Resources and opportunities concern resources available for infrastructure construction and maintenance, and how they affect mobility of people and goods. The share of GDP invested in civil engineering amounted to 2.2 percent in 2022. The trend is downward (red). A high quality and easy-to-use public transport system is vital for accessibility; no suitable indicator has yet been found to describe this. A report by the Netherlands Environmental Assessment Agency (PBL) has established that it is much more difficult to get to and from work and public amenities by public transport than by car in more rural parts of the country.

Just over 11 percent of household budgets was spent on transport in 2021, including private benefits of company cars. In the same year, 62.2 percent of the Dutch population had a driving licence and lived in a household that had use of a car. This percentage is similar to that in 2018. The Dutch car fleet is becoming more sustainable: the share of hybrid and electric cars had risen to 10.7 percent on 1 January 2023. Electric and hydrogen-powered cars are cleaner and more economical than conventional cars. The trend is green. One downside in this respect is that rare metals such as lithium and cobalt are used in the production of these vehicles, and these are not always produced under safe and acceptable working conditions.

Use describes travel movements by various forms of transport. As a result of measures to limit the effects of coronavirus for the Dutch population and healthcare system, 2020, 2021 and 2022 were exceptional years in terms of mobility. Many of the measures imposed affected travel: fewer people travelled by air, by rail and on the roads. A large share of the population followed government advice to work from home and limit visits to other households.

When they did have to get around in the coronavirus period, people travelled relatively more often by car, by bicycle and on foot, and less often by public transport. While the number of passenger-kilometres by car (drivers and passengers) and by bicycle amounted to respectively 77 and 85 percent of the 2018 totals (the start of the time series), for public transport this was only 45 percent.

Most passenger-kilometres in the Netherlands are travelled by car. Car drivers and passengers covered an average of nearly seven thousand kilometres per person in 2021, significantly less than the approximately nine thousand per person in 2018. The Dutch also travelled an average of nearly one thousand kilometres by bicycle (including electric bicycles) per person in 2021, 15 percent less than in 2018. Public transport trailed behind these rates: an average of just over 800 kilometres per person. This 2021 figure was similar to that in 2020, but less than half of the 2018 figure.

Recreation was the main motive for 38 percent of total travel in 2021, a higher percentage than in 2018. Reasons for journeys include visiting friends and relatives, sports or hobbies, dining out, staying in a hotel, going out for the evening, cultural and religious activities, seeing the sights, and outdoor activities like walking. The remainder of travel was to get to and from work, for other business or occupational activities, or to go shopping.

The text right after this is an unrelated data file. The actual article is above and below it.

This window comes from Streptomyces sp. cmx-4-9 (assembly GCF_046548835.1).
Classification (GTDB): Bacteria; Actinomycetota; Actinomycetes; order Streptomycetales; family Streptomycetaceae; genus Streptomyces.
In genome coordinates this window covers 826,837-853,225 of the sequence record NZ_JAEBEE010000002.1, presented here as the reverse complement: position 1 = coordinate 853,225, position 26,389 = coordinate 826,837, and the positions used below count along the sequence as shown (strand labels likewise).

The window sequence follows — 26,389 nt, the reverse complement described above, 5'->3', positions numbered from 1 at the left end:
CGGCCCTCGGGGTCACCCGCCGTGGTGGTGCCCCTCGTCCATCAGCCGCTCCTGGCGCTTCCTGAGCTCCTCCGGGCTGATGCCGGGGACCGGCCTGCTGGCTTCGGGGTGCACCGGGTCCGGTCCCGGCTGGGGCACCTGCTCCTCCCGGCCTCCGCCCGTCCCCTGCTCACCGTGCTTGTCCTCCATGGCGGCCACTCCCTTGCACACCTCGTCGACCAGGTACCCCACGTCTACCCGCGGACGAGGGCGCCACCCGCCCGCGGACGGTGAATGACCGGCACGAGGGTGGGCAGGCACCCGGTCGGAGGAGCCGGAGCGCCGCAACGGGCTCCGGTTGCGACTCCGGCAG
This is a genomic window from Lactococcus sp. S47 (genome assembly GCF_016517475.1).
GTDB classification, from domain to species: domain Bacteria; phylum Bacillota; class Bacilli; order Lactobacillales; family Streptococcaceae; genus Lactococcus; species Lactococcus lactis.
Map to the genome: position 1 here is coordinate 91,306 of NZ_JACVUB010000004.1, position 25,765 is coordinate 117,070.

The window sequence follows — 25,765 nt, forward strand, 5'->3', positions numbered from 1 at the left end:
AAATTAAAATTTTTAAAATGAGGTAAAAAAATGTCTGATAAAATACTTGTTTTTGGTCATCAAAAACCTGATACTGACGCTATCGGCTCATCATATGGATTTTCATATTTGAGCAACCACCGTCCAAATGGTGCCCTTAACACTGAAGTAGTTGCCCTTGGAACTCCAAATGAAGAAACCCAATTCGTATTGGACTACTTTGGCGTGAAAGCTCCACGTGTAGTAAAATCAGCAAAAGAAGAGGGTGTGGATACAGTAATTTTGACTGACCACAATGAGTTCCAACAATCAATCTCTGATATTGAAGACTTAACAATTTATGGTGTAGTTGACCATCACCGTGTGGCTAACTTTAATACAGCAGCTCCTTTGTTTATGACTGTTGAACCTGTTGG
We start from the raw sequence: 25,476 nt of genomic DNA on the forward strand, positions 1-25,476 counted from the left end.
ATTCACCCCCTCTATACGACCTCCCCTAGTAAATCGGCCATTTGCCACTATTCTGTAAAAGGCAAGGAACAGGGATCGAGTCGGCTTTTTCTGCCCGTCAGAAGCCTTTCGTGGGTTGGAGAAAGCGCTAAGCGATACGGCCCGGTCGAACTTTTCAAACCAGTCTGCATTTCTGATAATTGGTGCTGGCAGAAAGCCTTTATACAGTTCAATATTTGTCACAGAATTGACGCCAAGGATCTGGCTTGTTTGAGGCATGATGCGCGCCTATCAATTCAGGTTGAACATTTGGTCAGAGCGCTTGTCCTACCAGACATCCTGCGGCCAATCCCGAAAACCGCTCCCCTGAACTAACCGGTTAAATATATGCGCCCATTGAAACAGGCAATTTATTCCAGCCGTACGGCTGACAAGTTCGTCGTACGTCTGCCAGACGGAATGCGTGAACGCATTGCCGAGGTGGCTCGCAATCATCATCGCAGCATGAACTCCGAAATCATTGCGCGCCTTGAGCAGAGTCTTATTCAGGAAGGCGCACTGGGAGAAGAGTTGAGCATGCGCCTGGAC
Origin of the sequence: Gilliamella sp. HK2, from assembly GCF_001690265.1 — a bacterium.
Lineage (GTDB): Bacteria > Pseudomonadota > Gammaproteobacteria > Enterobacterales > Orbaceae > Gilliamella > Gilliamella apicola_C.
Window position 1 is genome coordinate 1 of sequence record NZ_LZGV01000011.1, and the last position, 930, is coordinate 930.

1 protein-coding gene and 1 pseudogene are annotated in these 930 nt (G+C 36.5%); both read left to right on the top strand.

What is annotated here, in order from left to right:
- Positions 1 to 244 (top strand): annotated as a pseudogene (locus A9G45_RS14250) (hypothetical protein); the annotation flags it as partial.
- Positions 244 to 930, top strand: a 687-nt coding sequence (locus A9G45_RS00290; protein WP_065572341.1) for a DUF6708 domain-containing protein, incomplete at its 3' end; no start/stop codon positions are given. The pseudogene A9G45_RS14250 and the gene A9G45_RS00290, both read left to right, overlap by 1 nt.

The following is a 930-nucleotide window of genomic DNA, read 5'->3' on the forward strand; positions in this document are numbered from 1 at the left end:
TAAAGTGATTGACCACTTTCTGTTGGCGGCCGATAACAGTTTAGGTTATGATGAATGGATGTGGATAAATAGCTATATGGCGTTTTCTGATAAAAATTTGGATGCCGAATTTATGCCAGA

A modest but increasing share of total vehicle-kilometres travelled by Dutch cars was accounted for by electric and hydrogen-powered cars in 2021 (3.6 percent). Electric and hydrogen cars are viewed as zero-emission vehicles, as their engines produce no exhaust fumes. They do emit a small amount of particulate matter, through tyre wear, but not from fuel combustion.

Outcomes relate to the effects of traffic and transport, such as traffic congestion and delays, accidents, pollution and noise. Mobility causes harmful air emissions. Particulate matter – particles with a diameter of less than 10 micrometres – can penetrate deep into lung tissue. The downward trend in emissions of particulate matter (in kilograms per capita) from transport and mobile equipment running on combustion engines is therefore good news. The decreasing CO2 emissions (in kilograms per capita) by personal transport vehicles (cars, buses, motorcycles and mopeds) are another favourable development. CO2 emissions by Dutch commercial vehicles are still trending upwards, however. Dutch airlines have relatively higher emission rates per capita than other EU national airlines; the trend is no longer downward, but neutral.

Road traffic volume was affected by the coronavirus pandemic in 2021. Vehicles did travel more kilometres than in 2020, but still far fewer than in 2019. Together with increasing goods transport, the increase in 2021 resulted in more time being lost on motorways through congestion and delay than in 2020. The average number of vehicle hours lost per capita rose to 1.53 in 2021 (still 63 percent down on 2019, before the outbreak of Covid-19). Lost hours are calculated by comparing the number of hours in near standstill traffic (below 50 km/hour) or congestion (between 50 and 100 km/hour) with the refence speed of 100 km/hour (as the average speed achieved in free-flowing traffic).

The number of road traffic deaths fluctuates from year to year. Traffic intensity was lower in the coronavirus period, and in 2021, 582 people were killed in road traffic accidents, the lowest number since 2014. This is the equivalent of 3.3 deaths per 100 thousand inhabitants, which is low compared with other EU countries. Deaths of people travelling on motorcycles and mopeds rose in 2021, while those of people on bicycles and in cars decreased.

Subjective assessment refers to the extent of nuisance people experience as a result of traffic. In 2021, 31.3 percent of the Dutch population were bothered by parking incidents (including wrongly parked cars and too few parking spaces), speeding and/or aggressive road behaviour. The medium-term trend based on available data for 2015-2022 is rising.

Further reading

Verkeer en vervoer
OV-Monitor CBS & Translink
Nieuwsbrief verkeer en mobiliteit